Wednesday, April 14, 2010
I dont know about you, but sometimes, I get really bored of using soft synths. For some reason, I feel like I seem to like things TOO quickly and dont end up playing around with the synthesis of a part, especially when I am making music at a relatively efficient speed. Sometimes, its nice to really destroy a sound and totally convert it from one sound to another. In this tutorial, we will be taking ANY sound really, and turning it into a bass-line. And quickly. This is not your "lets break down sound to its basics kind of tutorial"...it can be super useful!
**Something to NEVER FORGET about ableton, is that simpler is an amazing tool...because if you have ANY sample...you can place that sample within simpler, and then play it on your midi controller. This is almost like having a PRESET within a softsynth. So if you are sitting on many of gigs of samples, like I am...it can be really fun to reach into that sample bag, and make sounds from them. Also, the chances of hearing that particular sound (like a similar softsynth sound) in another track is much more rare, because you chose a sample...and then played it like an instrument.**
Today however, we will be making bass sound out of basically any sample. For todays lesson, I am just going to use a PIANO note. You could use a tom, woodblock, snare, kick, ANYTHING! We are really only using a few cycles of the actual waveform to produce a sound. This is a really FAST process too, so if you learn it, and master it...it can be your best friend for cool basslines.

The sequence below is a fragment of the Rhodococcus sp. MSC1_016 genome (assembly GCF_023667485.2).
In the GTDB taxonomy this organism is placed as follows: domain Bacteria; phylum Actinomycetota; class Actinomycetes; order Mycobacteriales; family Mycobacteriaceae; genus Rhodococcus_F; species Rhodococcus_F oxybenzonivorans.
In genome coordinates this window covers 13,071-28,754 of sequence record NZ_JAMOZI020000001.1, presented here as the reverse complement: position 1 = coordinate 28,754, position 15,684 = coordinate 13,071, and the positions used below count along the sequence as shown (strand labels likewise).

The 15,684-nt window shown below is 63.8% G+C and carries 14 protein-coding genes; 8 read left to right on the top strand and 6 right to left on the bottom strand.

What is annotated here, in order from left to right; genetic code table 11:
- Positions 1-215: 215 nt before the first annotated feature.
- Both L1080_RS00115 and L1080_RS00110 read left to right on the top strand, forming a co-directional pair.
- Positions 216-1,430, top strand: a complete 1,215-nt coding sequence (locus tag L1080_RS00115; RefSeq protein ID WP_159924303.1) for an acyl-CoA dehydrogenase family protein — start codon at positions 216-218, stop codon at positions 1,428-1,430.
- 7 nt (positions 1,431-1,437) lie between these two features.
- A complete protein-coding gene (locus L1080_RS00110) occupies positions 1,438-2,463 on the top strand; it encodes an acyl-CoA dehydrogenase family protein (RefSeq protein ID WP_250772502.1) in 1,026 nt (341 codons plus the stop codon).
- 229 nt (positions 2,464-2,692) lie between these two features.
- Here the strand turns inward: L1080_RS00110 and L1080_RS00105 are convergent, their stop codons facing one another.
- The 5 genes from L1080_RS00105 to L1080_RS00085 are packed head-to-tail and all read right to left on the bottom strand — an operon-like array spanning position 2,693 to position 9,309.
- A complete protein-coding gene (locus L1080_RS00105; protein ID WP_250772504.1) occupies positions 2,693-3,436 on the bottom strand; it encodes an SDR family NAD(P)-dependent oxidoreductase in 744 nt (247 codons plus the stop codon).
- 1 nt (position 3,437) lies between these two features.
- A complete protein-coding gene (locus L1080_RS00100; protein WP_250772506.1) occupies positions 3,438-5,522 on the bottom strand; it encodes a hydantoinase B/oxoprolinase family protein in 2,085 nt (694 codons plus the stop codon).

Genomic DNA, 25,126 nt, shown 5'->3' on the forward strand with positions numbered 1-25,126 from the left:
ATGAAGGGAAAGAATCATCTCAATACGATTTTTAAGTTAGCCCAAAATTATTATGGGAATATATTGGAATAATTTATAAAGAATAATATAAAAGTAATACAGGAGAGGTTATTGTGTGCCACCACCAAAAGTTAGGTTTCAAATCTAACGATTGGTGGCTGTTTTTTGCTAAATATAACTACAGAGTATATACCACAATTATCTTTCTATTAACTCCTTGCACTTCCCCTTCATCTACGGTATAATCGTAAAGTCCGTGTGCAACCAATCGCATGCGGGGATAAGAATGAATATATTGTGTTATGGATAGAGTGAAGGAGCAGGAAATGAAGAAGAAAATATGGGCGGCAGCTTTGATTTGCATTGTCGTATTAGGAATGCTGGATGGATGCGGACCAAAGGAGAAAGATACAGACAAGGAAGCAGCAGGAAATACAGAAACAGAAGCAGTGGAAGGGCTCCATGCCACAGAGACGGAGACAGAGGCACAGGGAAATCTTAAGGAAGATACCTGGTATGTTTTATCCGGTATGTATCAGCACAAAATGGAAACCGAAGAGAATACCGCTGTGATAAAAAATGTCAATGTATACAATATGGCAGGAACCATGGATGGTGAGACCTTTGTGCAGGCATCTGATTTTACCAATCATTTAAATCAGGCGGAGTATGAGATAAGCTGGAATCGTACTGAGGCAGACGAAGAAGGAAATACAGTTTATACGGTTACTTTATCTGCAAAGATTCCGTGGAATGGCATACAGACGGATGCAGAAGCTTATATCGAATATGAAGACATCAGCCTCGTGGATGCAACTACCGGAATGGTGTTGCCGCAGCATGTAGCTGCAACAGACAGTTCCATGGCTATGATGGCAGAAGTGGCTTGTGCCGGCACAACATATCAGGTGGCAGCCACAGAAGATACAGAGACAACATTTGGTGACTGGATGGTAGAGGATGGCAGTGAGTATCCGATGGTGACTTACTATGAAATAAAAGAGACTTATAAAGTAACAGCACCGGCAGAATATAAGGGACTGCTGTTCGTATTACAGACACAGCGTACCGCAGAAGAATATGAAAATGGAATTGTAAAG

So lets begin -
First, you want to open up a new midi track and place a simpler within a rack.
Now, you need to pick a sample. Anything will do really. I usually like to pick an instrument made sample because the waveforms are usually a little more stable. In this example - I chose a sample called "Phat Rhodes C2". Just drag and drop into the simpler.
Also, check your ins and outs and make sure that ONLY the midi controller you want to use is connected. (I must do this because I am running a trigger finger, launchpad, nano kontrol, and microkorg at the same time...and can get confusing especially when making a track)
Now, what you are going to want to do, is get within simpler. Drag the end marker of the sample over to the beginning (close to the start marker). And then zoom into the tiny little spot that you are highlighting -
Turn on Loop -
Now as you press a note on your keyboard, and you will hear an annoying, looping quickly sound. Move your end marker closer and closer to the start marker. Eventually you will be getting a toned sound. Now, the cool thing about this is, you can control the high frequencies of your bass from here. As a wave makes a full cycle, (one whole curve up and one whole curve down is one cycle) you have 2 great parameters to control here.
1. As you move the end marker closer to the start...the pitch will get higher and higher. Its ok to have a high pitched sound for now, we will transpose in a minute.
2. Depending on where you put the start and end markers....and the displacment from each other at start and end, you can create a nice high pitch clip sound which is great for bass.
In the following pictures, the first picture is creating a full cycle, with the start point and end point both starting and ending near the center line.
In the second picture, when the sound loops, it has to jump positions, so you get a nice click at the beginning.
Very nice for bass. Now you can take one whole cycle, 2 cycles...whatever sounds good. There are tons of cool sounds you can make just by moving these markers.